Yep, it’s that time of year again.
I’ll be the first to admit, this time of year hasn’t really ever held a deep meaning for me, but I do enjoy watching others run around, harried, stressed and frenzied, trying to host the “perfect holiday party” or insure their children have the “Norman Rockwell Christmas”.
Gimme a fucking break. Really? Life isn’t about how the garland looks above your hearth, the perfectly-shaped Christmas tree or making sure your children have the latest and greatest toy. It’s about remembering that another year has passed and yet you’re still here. You’re still here to look back on all that has happened, both good and bad.
Wow. What a year it’s been for me. Many changes have occurred, yet in some ways I’m still the very same person I was a year ago. Older, wiser, perhaps, but still the same. I have found a love that most people search for their entire lives, and some deny even exists. For that fact alone, I consider myself the luckiest woman alive.
Sure, I’ve spent my time feeling low. Yeah, even a “glass half full” gal has her down days. We all do. We all have those pity parties. I think in some Jungian, Freudian, Whateverian way, we all deserve it. But, even in the midst of my despair at certain things in my life, I realized something.
I’m not destitute. I’m not homeless. I’m not alone.
Even at our worst, we can all find at least a few things that remind us just how lucky we are. Since living in the Bay Area, I have occasion to see the face of homelessness. Men, women and yep, even children. Sure, some of it’s dirty, stinky, sometimes scary, and perhaps some people have become their own worst enemy, but I always remind myself:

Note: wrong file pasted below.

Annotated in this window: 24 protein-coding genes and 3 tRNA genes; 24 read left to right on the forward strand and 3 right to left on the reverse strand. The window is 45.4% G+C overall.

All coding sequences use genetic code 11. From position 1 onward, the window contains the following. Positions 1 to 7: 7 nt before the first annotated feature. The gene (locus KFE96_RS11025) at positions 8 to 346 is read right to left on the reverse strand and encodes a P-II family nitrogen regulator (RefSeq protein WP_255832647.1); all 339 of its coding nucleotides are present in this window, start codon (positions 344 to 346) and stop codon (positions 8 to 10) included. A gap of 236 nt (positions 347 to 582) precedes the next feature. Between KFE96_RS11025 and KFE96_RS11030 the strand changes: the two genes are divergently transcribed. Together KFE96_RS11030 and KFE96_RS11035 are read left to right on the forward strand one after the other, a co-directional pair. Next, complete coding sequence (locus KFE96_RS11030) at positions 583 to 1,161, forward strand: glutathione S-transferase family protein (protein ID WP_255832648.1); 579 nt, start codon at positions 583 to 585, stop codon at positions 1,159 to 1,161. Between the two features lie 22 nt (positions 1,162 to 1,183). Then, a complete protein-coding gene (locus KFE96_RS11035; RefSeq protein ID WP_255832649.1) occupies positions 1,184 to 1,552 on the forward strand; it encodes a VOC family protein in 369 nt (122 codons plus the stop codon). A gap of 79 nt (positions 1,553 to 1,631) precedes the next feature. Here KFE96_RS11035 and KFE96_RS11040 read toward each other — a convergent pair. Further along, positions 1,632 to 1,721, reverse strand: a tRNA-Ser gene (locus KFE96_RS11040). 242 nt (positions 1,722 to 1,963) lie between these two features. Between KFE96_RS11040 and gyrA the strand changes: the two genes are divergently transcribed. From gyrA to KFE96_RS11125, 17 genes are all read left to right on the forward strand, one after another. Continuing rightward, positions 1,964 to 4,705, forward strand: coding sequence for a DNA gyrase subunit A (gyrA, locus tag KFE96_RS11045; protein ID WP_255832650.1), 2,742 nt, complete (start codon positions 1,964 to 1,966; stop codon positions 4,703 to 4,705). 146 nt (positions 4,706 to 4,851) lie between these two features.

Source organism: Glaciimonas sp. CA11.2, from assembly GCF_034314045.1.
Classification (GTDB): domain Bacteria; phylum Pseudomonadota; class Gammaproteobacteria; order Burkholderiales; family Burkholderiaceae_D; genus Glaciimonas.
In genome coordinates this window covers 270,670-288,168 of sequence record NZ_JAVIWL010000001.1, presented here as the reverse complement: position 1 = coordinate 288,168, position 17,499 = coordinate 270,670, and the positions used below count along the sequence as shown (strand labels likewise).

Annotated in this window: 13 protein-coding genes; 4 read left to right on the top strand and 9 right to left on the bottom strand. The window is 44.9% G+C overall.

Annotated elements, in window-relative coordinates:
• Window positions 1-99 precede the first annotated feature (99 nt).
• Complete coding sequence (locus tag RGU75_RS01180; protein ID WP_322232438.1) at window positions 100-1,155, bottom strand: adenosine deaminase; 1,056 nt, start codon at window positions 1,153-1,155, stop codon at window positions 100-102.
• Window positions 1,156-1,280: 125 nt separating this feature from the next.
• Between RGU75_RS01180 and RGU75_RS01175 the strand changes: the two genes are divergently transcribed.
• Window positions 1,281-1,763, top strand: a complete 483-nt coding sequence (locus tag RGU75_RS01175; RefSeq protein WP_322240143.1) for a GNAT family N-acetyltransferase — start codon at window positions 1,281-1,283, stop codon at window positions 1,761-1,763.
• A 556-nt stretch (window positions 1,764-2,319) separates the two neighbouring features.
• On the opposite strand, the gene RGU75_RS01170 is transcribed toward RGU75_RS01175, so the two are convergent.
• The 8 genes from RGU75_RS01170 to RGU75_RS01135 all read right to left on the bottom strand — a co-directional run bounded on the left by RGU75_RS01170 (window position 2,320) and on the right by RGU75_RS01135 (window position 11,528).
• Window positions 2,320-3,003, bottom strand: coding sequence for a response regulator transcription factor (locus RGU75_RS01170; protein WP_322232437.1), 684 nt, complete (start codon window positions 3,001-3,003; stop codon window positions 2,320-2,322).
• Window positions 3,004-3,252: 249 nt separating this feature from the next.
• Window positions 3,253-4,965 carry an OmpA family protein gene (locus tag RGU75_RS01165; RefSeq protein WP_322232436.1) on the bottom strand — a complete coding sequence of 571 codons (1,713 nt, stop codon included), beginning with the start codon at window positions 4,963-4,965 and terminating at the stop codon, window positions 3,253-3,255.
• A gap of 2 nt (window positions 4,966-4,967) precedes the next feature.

I am fortunate, and regardless of how these people ended up on the streets, begging for change, reeking of urine, it’s not my place to judge.
Is it your place to judge? Is it?
Now, before you call me the Bleeding Heart of the Year, let me remind you that I can be one of the most cynical, jaded and snarky people you’ll ever meet. I usually believe that people have an ulterior motive behind every action they take. I know how tempting it is to throw a job application at a homeless person who bears a sign that reads, “Need food. Need work.” But, you know what? If you were the hiring manager at McDonald’s, and this person showed up exactly as they appeared on the street corner, would you hire them? Would you?
I don’t have all the answers. You don’t either. Neither does Washington.
But one thing is for certain. Without judging these people or their situation, I decided to make a conscious decision to help those who are less fortunate than me. Sitting in my warm apartment, drinking coffee made in my Keuring coffee maker, surfing on my iMac, I pointed my browser to the San Francisco Food Bank, and made a reservation for me and James to join others in helping sort canned goods and other food items.
No, it’s not going to save the world, but if it helps even a handful of people have a better life, then why not? Three hours spent sorting food items won’t inconvenience me, but I dare say it will help me possibly more than those receiving the food items.
It feels good to do good.
Sounds like smarmy bullshit, but don’t just “pay it forward” during the holidays. All year long, at random times, buy the person in line behind you at Starbucks their coffee. Hold the door open for an elderly person. Tip your waitstaff a little extra. Flip a quarter into the homeless person’s can. Donate blood. Smile at those you meet every day. Compliment a friend or coworker.
You’re most likely reading this post from the warmth and comfort of your home or office.
Remember those that aren’t.